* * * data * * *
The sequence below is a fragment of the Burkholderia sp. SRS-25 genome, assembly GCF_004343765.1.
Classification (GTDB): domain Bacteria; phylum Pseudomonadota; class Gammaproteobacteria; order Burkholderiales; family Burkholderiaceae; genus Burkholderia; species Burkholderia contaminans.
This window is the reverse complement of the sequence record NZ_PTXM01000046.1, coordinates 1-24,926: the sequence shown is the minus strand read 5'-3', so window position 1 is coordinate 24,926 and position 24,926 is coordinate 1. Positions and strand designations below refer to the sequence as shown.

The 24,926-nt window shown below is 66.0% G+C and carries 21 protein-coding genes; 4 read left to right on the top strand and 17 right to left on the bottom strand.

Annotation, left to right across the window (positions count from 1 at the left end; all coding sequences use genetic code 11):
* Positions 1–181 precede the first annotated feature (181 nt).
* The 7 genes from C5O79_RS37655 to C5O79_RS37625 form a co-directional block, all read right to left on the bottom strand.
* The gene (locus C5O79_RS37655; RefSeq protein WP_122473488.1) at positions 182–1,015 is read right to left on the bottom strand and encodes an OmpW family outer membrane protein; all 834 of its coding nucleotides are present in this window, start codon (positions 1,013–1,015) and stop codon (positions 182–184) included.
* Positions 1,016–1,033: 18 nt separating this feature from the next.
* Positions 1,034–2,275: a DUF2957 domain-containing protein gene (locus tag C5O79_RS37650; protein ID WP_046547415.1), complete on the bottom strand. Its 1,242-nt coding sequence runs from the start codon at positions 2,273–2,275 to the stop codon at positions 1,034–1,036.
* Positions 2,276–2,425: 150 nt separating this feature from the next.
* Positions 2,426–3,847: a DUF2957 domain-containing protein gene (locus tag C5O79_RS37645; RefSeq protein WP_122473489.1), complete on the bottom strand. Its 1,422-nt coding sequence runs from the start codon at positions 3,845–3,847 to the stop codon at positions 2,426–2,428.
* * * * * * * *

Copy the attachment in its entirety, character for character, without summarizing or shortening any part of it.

The sequence below is a fragment of the Burkholderia sp. SRS-25 genome, assembly GCF_004343765.1.
Classification (GTDB): domain Bacteria; phylum Pseudomonadota; class Gammaproteobacteria; order Burkholderiales; family Burkholderiaceae; genus Burkholderia; species Burkholderia contaminans.
This window is the reverse complement of the sequence record NZ_PTXM01000046.1, coordinates 1-24,926: the sequence shown is the minus strand read 5'-3', so window position 1 is coordinate 24,926 and position 24,926 is coordinate 1. Positions and strand designations below refer to the sequence as shown.

The 24,926-nt window shown below is 66.0% G+C and carries 21 protein-coding genes; 4 read left to right on the top strand and 17 right to left on the bottom strand.

Annotation, left to right across the window (positions count from 1 at the left end; all coding sequences use genetic code 11):
* Positions 1–181 precede the first annotated feature (181 nt).
* The 7 genes from C5O79_RS37655 to C5O79_RS37625 form a co-directional block, all read right to left on the bottom strand.
* The gene (locus C5O79_RS37655; RefSeq protein WP_122473488.1) at positions 182–1,015 is read right to left on the bottom strand and encodes an OmpW family outer membrane protein; all 834 of its coding nucleotides are present in this window, start codon (positions 1,013–1,015) and stop codon (positions 182–184) included.
* Positions 1,016–1,033: 18 nt separating this feature from the next.
* Positions 1,034–2,275: a DUF2957 domain-containing protein gene (locus tag C5O79_RS37650; protein ID WP_046547415.1), complete on the bottom strand. Its 1,242-nt coding sequence runs from the start codon at positions 2,273–2,275 to the stop codon at positions 1,034–1,036.
* Positions 2,276–2,425: 150 nt separating this feature from the next.
* Positions 2,426–3,847: a DUF2957 domain-containing protein gene (locus tag C5O79_RS37645; RefSeq protein WP_122473489.1), complete on the bottom strand. Its 1,422-nt coding sequence runs from the start codon at positions 3,845–3,847 to the stop codon at positions 2,426–2,428.